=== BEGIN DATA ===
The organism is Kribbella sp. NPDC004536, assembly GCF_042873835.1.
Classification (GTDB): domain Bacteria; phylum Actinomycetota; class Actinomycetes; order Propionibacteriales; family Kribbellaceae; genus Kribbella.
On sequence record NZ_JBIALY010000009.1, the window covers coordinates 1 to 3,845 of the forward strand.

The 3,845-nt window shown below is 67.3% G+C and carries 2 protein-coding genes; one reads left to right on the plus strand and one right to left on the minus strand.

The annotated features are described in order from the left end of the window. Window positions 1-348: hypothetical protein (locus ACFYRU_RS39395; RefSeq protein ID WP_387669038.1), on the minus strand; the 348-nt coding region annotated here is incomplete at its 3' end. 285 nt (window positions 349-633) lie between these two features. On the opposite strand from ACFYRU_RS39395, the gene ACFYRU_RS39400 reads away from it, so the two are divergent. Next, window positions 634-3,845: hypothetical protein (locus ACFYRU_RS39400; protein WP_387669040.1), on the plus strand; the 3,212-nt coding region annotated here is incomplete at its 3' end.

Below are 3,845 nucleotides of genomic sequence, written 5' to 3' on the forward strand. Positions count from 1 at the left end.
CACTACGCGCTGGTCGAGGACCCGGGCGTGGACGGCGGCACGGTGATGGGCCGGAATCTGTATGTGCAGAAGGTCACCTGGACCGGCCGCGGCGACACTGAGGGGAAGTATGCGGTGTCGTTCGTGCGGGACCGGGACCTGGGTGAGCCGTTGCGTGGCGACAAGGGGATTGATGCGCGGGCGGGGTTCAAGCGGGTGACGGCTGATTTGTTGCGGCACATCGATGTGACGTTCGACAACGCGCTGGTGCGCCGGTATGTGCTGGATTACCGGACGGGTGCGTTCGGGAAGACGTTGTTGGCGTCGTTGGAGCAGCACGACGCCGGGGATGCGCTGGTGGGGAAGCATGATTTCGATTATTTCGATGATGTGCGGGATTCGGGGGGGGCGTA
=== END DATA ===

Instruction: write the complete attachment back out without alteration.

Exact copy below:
The organism is Kribbella sp. NPDC004536, assembly GCF_042873835.1.
Classification (GTDB): domain Bacteria; phylum Actinomycetota; class Actinomycetes; order Propionibacteriales; family Kribbellaceae; genus Kribbella.
On sequence record NZ_JBIALY010000009.1, the window covers coordinates 1 to 3,845 of the forward strand.

The 3,845-nt window shown below is 67.3% G+C and carries 2 protein-coding genes; one reads left to right on the plus strand and one right to left on the minus strand.

The annotated features are described in order from the left end of the window. Window positions 1-348: hypothetical protein (locus ACFYRU_RS39395; RefSeq protein ID WP_387669038.1), on the minus strand; the 348-nt coding region annotated here is incomplete at its 3' end. 285 nt (window positions 349-633) lie between these two features. On the opposite strand from ACFYRU_RS39395, the gene ACFYRU_RS39400 reads away from it, so the two are divergent. Next, window positions 634-3,845: hypothetical protein (locus ACFYRU_RS39400; protein WP_387669040.1), on the plus strand; the 3,212-nt coding region annotated here is incomplete at its 3' end.

Below are 3,845 nucleotides of genomic sequence, written 5' to 3' on the forward strand. Positions count from 1 at the left end.
CACTACGCGCTGGTCGAGGACCCGGGCGTGGACGGCGGCACGGTGATGGGCCGGAATCTGTATGTGCAGAAGGTCACCTGGACCGGCCGCGGCGACACTGAGGGGAAGTATGCGGTGTCGTTCGTGCGGGACCGGGACCTGGGTGAGCCGTTGCGTGGCGACAAGGGGATTGATGCGCGGGCGGGGTTCAAGCGGGTGACGGCTGATTTGTTGCGGCACATCGATGTGACGTTCGACAACGCGCTGGTGCGCCGGTATGTGCTGGATTACCGGACGGGTGCGTTCGGGAAGACGTTGTTGGCGTCGTTGGAGCAGCACGACGCCGGGGATGCGCTGGTGGGGAAGCATGATTTCGATTATTTCGATGATGTGCGGGATTCGGGGGGGGCGTA